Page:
- Review Price: £229.99
As far back as 2006, we reviewed the Ultimate Ears super.fi 5 Pro earphones and were blown away by how good they sounded. The super.fi 5 Pros employed a dual driver design, where high and low frequencies were sent to different drivers, offering a full and rich sound, coupled with amazing clarity.
At the time we couldn’t help wondering how anything could sound better than the super.fi 5 Pros, but a few months later the Shure E500PTHs raised the bar sky high and not just in the area of sound quality. There was no doubt that the E500PTHs blew the competition out of the water when it came to sound quality, but with a price tag of £420, you were going to have to be very wealthy and very serious about your music to buy a set.
The Ultimate Ears’ triple driver offering, the triple.fi 10 Pros, begged the big question of whether Ultimate Ears can steal the crown back from Shure in the high-end earphone arena.
The triple.fi 10 Pros have a similar design to the dual drive super.fi 5 Pros, but the translucent blue and black finish is a definite improvement over the white and grey finish of the older set. Each unit is quite large and protrudes a fair way from your ear when inserted. Like the super.fis the triple.fis have a malleable section of cable which allows you to route the cabling over the top of your ears and down the back. The result is a solid, comfortable fit that should stay put once inserted.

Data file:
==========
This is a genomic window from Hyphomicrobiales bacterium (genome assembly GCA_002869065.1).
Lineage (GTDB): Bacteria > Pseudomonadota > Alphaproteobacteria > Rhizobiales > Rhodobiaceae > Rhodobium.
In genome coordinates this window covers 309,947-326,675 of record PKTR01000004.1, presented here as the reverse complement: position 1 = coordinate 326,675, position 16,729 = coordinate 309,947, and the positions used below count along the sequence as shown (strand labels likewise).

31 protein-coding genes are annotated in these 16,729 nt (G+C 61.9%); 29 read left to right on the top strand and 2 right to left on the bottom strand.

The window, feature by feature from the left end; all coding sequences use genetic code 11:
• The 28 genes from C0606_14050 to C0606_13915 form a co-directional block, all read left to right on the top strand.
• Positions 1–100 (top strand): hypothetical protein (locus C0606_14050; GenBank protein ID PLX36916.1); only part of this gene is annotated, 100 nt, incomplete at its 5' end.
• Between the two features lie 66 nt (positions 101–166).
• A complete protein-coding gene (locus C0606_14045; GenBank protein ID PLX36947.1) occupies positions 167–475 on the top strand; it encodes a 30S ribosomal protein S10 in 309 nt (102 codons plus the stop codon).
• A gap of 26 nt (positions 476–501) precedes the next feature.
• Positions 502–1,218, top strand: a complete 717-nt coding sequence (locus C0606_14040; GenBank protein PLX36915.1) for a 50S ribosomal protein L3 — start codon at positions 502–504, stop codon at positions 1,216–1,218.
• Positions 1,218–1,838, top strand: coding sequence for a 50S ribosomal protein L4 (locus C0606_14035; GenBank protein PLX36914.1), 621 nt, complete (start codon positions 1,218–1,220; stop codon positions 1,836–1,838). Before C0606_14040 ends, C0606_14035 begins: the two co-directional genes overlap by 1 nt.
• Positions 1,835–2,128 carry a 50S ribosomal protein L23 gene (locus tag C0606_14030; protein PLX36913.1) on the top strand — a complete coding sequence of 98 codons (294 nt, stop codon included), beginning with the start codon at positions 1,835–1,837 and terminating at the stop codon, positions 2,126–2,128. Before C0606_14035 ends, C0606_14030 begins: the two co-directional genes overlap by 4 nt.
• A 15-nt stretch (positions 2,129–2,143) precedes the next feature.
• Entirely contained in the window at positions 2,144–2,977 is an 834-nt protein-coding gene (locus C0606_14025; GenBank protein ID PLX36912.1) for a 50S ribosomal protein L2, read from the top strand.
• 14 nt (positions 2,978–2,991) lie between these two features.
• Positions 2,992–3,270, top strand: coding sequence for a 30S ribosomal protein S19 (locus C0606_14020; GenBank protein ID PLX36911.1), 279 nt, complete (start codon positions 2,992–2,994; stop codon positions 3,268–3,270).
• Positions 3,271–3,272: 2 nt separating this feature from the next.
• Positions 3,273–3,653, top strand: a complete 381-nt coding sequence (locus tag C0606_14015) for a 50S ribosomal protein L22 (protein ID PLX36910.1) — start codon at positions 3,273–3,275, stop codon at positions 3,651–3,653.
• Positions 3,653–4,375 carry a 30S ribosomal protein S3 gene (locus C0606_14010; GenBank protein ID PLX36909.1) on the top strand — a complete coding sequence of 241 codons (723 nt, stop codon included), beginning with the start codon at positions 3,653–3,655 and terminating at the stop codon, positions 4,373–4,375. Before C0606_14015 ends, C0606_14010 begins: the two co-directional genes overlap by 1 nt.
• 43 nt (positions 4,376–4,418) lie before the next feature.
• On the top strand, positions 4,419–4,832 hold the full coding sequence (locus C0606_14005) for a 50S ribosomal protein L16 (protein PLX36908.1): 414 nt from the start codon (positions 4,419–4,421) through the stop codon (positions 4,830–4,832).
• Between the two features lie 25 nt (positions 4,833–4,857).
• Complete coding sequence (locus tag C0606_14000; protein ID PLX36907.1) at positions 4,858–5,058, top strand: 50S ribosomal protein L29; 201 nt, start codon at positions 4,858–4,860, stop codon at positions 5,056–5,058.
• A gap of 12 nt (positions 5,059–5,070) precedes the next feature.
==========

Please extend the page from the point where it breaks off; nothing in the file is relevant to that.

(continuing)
One major improvement is the cabling. Whereas the cable on the super.fi 5 Pros was very thin and insubstantial, the triple.fi 10 Pros sport far thicker cabling, that feels like it could survive a decent amount of tugging, pulling and twisting. The cabling still isn’t quite as heavy duty as that seen on Shure’s earphones, but you’d have to be pretty rough to split or break it.
The triple.fi 10 Pros ship with a very nice metal carrying case with a brushed titanium finish to it. Yes it’s a little bulky, but if you’re buying very expensive earphones, it’s worth keeping them in their case when you’re not using them – after all, you don’t want to pull them out of your bag and find that they’ve been crushed.
The cable is 46in long, which is just about perfect for the majority of situations. However, if you do need a longer cable, there’s also a 26in extension bundled in the box. There’s also a sound attenuator supplied. If you’ve ever plugged your headphones into a plane’s sound system, you’ve probably found yourself almost deafened by a cabin announcement – the attenuator will save you that pain. There’s also 3.5mm to full size headphone adapter and a tool to help with the pleasant job of cleaning wax from your earphones.
You get three pairs of single flange silicone ear tips – in small, medium and large sizes – along with a single pair double flange silicone tips and a pair of disposable foam tips. The medium silicone tips provided a perfect, airtight fit for my ears, while also proving to be very comfortable. The foam tips don’t feel anywhere near as comfortable as the new tapered foam tips that Shure uses, but I guess that there’s a level of subjectivity here.
Of course no amount of design or bundled accessories will make up for poor sound quality, so the important question is whether the triple.fi 10 Pros sound good. Unsurprisingly, the answer to that question is a resounding yes!